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The Greek Pioneers Who Dug the Suez Canal

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The dredging of the Suez Canal from 1880. Credit: Tropen Museum/Wikimedia Commons/CC BY-SA 3.0

The “new” Suez Canal, which was officially inaugurated on August 6, 2015, changed the world of shipping, doubling the cargo capacity of the original canal, which was built in the mid-1800s.

The nation of Greece has been connected to the Suez Canal since it was first envisioned as a pie-in-the-sky project in the mid-nineteenth century by engineer Ferdinand Lesseps.

Greek workers helped build the canal after construction began in 1859 and continued until it was finished ten years later.

The Greek men who helped make the canal possible were the hard-working natives of various islands such as Kastelorizo, Astypalea, Patmos, Rhodes, and Kasos.

Greek islanders traveled to Suez

Many Greek islanders traveled to Suez, where they worked and put down roots despite horrendous working conditions, such as a lack of clean water, searing heat, and constant cholera and typhus epidemics.

“Lesseps needed staff members, and many looked for better wages,” noted Christos Kavallis, the president of Cairo’s Greek community. “The conditions were certainly difficult. They used to dig with their hands and many people were killed.”

“They also needed Greek sailors in order to maneuver the ships inside the canal, and thus the community flourished in the Canal,” he said. “Today a large part of the community comes from the communities that were created all those years ago in Port Said and Ismailia. Initially, at least 4,000 Greeks arrived in the area and many had roots from Kasos.”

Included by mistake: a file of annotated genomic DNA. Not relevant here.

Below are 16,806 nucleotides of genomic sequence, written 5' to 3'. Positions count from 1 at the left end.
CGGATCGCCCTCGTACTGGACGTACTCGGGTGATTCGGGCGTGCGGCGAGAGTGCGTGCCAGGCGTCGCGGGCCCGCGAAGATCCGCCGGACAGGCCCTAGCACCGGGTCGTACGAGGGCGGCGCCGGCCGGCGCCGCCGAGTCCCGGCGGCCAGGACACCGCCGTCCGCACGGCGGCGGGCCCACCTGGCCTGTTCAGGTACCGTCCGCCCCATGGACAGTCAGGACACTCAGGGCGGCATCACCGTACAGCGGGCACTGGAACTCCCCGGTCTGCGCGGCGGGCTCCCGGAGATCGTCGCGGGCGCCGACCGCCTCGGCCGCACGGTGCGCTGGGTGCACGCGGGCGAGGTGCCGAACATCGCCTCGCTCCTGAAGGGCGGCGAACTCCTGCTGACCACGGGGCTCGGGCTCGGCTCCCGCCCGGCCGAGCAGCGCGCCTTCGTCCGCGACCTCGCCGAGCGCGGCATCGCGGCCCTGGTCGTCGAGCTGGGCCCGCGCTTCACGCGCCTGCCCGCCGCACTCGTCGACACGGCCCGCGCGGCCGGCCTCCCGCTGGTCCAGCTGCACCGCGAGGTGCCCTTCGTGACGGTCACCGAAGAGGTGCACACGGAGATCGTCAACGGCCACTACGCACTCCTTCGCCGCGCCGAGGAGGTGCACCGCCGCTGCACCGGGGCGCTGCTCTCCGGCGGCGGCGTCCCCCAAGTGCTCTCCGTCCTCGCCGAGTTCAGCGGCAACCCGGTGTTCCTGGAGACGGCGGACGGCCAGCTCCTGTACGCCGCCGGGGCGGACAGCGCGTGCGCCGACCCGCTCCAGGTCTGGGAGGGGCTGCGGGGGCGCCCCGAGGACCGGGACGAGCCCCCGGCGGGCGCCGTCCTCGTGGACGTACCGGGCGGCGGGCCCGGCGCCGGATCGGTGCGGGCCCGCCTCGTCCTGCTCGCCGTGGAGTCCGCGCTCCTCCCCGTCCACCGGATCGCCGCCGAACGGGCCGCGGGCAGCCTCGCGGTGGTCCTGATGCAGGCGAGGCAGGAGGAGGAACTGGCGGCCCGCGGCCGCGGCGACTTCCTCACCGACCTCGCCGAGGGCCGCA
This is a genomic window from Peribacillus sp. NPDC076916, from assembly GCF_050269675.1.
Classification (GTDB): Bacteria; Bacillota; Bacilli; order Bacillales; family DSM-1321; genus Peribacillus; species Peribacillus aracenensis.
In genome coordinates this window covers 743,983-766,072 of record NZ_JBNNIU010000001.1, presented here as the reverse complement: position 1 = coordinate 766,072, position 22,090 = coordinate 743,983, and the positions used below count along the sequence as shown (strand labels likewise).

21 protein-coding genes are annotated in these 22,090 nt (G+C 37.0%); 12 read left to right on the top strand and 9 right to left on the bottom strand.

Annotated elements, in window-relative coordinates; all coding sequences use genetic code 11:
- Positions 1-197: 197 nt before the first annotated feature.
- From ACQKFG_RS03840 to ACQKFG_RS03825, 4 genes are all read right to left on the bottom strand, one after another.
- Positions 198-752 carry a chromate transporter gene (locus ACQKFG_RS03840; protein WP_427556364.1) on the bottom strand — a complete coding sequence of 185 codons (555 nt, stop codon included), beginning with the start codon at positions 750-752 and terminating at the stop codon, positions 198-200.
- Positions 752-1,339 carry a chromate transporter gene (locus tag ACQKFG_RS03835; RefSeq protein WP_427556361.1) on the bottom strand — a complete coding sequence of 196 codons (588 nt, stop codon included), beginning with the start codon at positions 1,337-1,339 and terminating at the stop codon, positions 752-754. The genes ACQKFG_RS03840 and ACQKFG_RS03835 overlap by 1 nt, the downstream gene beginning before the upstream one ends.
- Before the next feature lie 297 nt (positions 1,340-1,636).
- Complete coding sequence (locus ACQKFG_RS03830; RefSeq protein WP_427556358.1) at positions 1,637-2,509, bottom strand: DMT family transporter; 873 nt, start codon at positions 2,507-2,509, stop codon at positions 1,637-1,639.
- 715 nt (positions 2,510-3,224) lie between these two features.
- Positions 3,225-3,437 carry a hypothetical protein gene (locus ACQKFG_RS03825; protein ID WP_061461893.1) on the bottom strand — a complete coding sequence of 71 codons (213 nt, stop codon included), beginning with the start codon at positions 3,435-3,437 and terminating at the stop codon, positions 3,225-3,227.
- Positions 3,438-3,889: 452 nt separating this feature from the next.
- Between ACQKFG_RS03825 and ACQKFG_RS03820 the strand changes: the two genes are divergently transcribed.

What amounted to a mass emigration took place on the island between 1859 and 1866, during the canal construction, and after that, many Greeks continued working for the Canal company. Their contribution to the project was acknowledged by Lesseps, who told the natives of Kasos that he wanted to do something for them in return.

The workers asked Lesseps to name the new city that would be built in the area “New Kasos.” However, it had already been decided that the city would be named after Said Pasha; therefore, it received the name Port Said.

Despite the name, however, after the passage of a few years’ time, the city had acquired a definite Greek character, as did the nearby town of Ismailia due to the large Greek community and their churches, shops, and schools.

The Suez Canal is the world’s largest canal with a total length of 168 km (104 miles). It has a maximum width of 160 to 200 meters (656 feet) and a depth of 11.60 meters (38 feet).

Starting from Port Said on the Mediterranean and ending in Port Suez on the Red Sea, the modernized canal now boasts a second, auxiliary canal where ships traveling in opposite directions may now pass one another. The improved canal was opened in the summer of 2015.

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